Spoiler alert. We are getting toward the end of my unpublished and probably unpublishable memoir, "The Quest for Pie." And yes, we find it.
The sun was high. The day felt torpid, silent. The boys were wilted, staggering along, supremely bored. Edie didn’t complain but her expression said it all. Maybe, I though sadly, they wouldn’t be going to Caltech after all.
The halls of science let us down. But Caltech was redeemed by Pie ‘N’ Burger, a landmark diner on California Boulevard we just happened to pass on our way out of town, as luck would have it, about noon. It was one of those spots you just love the moment you walk in, catching sight of the pie clock with “Pie ‘N’ Burger’ in orange neon.
We ate burgers — buttery buns wrapped in white waxy paper — and big mounds of hot fries. The plates and cups had that thin green line in the china that let you know you are in a Real Place, or at least someone’s sincere approximation of someplace real.
We almost considered passing on the pie — Ross had already drank a milkshake. But we were at the “Pie ‘N’ Burger,” not the “Burger ‘N’ Pie.” The pie came first. And we were on a pie quest, theoretically. We sorta had to.
Are the pies homemade? I asked our waitress.
“Everything from scratch; nothing comes out of a can,” she said. “We’ve been making pies here for 45 years.”
What kind of pies do you have? I wondered.
She handed us a sheet of paper titled: “Pie ‘N’ Burger Pies.’’ The choices were: Apple, Boysenberry, Cherry, Pecan, Dutch Apple, Blueberry, Pumpkin, Rhubarb and Custard, for $3.65 for a slice, $16.50 for a whole pie.
That was just the start. The next section was “Meringue Pies,” and those included Coconut, Banana, Chocolate, Lemon, Butterscotch, Peanut butter. Then came “Fresh Fruit Pies,” which cost 70 cents more: Peach, Strawberry, Ollallieberry.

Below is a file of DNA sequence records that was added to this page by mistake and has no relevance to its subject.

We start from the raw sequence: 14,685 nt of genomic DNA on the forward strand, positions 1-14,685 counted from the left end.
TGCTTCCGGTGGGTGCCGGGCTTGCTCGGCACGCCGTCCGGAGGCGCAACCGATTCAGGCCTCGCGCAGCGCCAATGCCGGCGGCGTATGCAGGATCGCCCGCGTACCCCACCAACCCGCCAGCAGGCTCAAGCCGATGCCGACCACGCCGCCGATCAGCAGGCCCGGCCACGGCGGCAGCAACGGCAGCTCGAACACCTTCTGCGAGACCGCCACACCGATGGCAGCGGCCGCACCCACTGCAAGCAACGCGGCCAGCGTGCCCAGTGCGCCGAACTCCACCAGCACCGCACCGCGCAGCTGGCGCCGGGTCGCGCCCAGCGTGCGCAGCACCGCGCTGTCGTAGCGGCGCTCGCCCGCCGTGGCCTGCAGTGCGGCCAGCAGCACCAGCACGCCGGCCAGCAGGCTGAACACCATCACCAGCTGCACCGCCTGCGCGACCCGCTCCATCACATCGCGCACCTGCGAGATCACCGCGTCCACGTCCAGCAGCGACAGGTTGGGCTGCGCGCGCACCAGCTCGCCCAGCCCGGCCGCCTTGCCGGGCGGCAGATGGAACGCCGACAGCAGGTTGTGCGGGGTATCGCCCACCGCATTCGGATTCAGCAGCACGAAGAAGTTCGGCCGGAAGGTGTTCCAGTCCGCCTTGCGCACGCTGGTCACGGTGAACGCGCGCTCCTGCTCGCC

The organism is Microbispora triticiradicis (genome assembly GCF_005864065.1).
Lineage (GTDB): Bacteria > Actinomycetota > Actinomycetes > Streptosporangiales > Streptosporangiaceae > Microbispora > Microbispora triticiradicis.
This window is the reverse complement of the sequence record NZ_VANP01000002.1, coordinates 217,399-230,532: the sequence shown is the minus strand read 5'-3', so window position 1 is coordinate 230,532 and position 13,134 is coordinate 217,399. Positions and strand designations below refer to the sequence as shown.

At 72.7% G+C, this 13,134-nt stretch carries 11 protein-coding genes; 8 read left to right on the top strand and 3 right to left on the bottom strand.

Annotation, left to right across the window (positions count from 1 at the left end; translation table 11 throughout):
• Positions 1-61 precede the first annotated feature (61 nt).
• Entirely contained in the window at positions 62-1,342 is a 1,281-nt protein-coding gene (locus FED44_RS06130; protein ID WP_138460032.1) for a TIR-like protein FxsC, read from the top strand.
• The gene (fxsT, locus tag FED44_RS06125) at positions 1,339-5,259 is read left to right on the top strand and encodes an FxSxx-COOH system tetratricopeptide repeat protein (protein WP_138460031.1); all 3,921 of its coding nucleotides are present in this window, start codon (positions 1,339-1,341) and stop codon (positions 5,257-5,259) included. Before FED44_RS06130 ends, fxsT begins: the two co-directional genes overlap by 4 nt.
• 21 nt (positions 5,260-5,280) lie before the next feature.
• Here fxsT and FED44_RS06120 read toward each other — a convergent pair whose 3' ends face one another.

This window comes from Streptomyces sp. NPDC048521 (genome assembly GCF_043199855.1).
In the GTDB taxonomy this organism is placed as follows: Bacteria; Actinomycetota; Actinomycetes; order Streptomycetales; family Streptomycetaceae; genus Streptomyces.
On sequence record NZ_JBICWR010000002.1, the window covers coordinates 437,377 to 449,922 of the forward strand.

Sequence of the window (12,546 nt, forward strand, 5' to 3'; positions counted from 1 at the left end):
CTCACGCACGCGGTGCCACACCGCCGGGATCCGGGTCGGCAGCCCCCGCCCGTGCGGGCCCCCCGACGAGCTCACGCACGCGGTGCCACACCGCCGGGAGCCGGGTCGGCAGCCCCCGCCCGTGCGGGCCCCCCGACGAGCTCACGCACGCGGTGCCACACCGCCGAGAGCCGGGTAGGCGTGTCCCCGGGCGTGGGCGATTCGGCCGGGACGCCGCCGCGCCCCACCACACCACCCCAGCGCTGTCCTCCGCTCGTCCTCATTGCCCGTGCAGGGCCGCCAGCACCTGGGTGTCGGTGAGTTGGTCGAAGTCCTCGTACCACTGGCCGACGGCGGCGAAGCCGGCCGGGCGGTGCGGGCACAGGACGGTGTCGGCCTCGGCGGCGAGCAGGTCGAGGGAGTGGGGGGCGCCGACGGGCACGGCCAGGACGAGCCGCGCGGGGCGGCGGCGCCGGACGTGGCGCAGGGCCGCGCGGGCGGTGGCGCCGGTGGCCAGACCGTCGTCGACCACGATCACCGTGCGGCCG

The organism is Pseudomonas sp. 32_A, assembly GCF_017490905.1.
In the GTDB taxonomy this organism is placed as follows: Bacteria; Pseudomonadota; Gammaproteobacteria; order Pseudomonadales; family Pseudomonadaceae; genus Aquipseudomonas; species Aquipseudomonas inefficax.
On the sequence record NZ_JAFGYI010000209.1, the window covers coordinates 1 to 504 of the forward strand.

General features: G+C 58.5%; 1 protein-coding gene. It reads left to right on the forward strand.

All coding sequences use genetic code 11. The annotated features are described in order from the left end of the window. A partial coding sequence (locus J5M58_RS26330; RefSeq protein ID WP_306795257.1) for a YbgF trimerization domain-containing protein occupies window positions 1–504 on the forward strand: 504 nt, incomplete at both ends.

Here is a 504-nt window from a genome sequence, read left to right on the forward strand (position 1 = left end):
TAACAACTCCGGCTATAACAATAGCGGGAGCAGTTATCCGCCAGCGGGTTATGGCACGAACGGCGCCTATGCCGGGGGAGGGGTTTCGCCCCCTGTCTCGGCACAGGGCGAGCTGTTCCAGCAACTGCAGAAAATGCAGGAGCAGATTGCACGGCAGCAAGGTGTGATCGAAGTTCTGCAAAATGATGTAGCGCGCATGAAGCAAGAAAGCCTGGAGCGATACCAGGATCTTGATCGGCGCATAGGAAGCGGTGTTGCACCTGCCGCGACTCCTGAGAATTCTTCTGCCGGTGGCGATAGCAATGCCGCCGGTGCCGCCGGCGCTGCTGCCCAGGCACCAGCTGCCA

Our waitress, Emily, explained that ollallieberry was a blend of loganberries and youngberries — a hybrid, I later learned, developed by the USDA and Oregon State University 1935. A type of blackberry, the ollallieberry — “ollallie” is Chinook for “berry” so really it’s called the “berryberry” — never took off, and you won’t find them beyond the West Coast.
Edie had to try it. Slave to habit that I am, I chose cherry, along with black coffee. The ollallieberry was excellent — I stole a few forkfuls from Edie’s plate. The berries were hauntingly delicate, dissolving at a touch. This was, we decided, the best pie we ever had, and briefly considered buying a whole pie to take away, balking only when we visualized that pie slowly jostling in the back of the Honda as the hours passed and we headed east, homeward. But we had done what we set out to accomplish: found a small place with good pie. So the trip was a success.
Ohhhh. I was hoping the transcendental pi was going to make an entrance some where some how. A reference mayhap to Indiana lawmakers (pi shall evermore be 3) or to Egyptian architects (3 is good enough for 2-ton bricks). Love the "berry berry," however. Apparently, England has a number of hill hill hills and the like, due to the number of languages serially used to name various earthy protuberances.ReplyDelete
Wikipedia states that the Olallieberry was hybridized with the Chehalem blackberry to produce the Marion blackberry or Marionberry, which – when used as the fruit in a pie – was named as the official state pie of Oregon in 2017. It accounts for over half of all blackberries produced in Oregon. And all this time, I mistakenly believed it was named for the notorious mayor of Washington, D.C.ReplyDelete
cherry pie and black coffee is very Agent Cooper of you.ReplyDelete